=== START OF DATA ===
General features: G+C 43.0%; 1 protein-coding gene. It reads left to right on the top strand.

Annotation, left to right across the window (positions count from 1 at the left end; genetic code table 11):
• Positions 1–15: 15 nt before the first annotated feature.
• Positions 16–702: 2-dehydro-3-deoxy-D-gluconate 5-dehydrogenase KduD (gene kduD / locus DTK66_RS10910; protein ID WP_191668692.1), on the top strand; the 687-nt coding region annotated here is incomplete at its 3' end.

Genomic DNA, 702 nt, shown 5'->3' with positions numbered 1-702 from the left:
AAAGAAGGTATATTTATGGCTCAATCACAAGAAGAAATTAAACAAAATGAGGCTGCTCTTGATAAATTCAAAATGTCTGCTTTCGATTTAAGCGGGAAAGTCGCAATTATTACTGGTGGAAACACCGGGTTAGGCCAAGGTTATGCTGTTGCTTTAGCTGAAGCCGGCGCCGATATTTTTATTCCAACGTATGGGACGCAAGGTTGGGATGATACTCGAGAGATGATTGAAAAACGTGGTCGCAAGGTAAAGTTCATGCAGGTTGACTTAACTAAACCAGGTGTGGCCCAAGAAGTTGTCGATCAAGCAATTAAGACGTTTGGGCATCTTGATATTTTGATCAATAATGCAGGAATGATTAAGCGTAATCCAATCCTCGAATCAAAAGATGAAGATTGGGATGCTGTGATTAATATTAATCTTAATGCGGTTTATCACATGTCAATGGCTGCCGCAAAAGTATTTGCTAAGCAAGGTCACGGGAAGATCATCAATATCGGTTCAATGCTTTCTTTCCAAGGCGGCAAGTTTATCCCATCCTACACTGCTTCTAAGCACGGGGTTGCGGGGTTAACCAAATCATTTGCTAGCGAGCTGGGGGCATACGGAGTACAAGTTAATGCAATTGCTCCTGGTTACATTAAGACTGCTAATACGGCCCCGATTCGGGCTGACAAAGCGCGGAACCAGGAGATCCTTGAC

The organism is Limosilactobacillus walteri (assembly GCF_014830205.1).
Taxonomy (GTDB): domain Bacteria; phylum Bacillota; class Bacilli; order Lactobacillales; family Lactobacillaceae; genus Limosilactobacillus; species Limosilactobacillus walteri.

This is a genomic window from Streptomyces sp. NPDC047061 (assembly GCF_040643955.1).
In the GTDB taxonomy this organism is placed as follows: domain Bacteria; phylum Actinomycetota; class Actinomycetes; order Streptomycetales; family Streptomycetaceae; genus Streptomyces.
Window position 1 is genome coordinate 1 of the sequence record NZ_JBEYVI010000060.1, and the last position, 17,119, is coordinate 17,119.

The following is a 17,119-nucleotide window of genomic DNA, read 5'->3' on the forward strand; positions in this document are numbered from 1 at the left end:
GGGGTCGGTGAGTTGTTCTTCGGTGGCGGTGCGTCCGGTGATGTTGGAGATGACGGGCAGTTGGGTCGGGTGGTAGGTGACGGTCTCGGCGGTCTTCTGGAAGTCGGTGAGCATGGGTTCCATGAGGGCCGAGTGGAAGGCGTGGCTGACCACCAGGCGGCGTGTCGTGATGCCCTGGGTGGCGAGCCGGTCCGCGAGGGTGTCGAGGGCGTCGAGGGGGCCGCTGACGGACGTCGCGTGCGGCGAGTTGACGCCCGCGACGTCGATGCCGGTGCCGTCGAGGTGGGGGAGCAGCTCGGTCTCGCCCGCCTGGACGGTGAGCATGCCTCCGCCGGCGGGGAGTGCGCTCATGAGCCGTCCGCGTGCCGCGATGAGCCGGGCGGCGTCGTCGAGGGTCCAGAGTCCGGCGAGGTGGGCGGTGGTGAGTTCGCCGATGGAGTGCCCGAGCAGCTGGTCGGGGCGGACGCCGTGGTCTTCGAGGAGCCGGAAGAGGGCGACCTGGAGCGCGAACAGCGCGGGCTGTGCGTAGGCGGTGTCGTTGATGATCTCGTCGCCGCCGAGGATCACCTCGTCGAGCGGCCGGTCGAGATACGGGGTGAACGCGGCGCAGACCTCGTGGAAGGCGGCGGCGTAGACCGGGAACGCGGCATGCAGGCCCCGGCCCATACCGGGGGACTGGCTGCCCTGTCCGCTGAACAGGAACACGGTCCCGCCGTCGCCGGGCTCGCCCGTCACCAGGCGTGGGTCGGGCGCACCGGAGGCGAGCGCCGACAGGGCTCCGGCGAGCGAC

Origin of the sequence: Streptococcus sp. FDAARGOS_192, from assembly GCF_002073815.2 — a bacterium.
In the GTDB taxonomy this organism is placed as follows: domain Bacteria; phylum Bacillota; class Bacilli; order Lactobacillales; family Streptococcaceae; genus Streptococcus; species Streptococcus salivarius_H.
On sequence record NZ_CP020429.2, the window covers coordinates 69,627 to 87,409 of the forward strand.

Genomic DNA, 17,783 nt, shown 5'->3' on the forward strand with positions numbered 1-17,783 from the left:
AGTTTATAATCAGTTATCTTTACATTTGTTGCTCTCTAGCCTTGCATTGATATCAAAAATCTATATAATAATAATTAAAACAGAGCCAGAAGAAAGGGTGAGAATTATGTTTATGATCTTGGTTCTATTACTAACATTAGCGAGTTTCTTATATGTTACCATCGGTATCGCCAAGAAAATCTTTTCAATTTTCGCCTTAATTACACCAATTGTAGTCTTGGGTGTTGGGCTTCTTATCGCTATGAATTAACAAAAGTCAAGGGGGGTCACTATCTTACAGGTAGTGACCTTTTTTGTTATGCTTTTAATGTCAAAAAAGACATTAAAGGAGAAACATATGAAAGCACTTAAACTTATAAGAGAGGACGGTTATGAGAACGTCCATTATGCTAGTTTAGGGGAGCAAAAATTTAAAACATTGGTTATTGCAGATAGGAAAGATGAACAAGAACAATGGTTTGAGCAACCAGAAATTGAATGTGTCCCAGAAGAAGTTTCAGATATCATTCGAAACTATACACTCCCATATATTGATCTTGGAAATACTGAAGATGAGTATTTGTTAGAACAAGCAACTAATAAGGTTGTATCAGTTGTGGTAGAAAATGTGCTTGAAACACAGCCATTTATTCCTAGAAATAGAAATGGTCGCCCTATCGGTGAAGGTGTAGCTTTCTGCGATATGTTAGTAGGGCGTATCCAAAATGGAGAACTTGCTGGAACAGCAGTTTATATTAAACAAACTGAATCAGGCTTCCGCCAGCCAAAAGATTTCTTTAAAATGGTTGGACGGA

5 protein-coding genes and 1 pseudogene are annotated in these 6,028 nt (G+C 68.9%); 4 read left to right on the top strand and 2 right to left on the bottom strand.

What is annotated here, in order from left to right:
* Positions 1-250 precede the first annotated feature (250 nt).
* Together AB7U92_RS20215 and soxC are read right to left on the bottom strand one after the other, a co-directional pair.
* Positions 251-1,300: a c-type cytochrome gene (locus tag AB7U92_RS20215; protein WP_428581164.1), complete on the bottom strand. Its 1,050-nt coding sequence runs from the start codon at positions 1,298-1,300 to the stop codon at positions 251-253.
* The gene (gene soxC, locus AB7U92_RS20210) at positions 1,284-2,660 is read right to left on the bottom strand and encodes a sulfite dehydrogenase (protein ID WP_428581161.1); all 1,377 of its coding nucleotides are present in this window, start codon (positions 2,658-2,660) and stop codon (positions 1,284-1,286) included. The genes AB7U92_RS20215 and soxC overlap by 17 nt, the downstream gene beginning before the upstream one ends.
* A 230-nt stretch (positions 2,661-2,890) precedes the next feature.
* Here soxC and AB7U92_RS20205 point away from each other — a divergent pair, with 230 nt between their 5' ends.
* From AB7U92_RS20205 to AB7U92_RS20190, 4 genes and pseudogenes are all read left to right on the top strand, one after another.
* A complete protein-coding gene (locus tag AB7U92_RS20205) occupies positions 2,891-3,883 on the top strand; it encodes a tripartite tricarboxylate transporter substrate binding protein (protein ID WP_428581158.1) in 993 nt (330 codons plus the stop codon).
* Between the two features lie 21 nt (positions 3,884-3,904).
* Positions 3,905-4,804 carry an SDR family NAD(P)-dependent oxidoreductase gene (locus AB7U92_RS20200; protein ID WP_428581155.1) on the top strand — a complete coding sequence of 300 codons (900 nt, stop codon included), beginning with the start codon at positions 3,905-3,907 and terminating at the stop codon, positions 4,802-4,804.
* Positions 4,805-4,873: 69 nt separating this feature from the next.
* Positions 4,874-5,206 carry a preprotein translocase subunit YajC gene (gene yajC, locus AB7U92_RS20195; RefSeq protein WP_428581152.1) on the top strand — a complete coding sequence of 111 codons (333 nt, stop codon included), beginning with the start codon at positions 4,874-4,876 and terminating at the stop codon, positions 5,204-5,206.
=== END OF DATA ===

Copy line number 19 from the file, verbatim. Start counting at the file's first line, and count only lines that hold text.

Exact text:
5 protein-coding genes and 1 pseudogene are annotated in these 6,028 nt (G+C 68.9%); 4 read left to right on the top strand and 2 right to left on the bottom strand.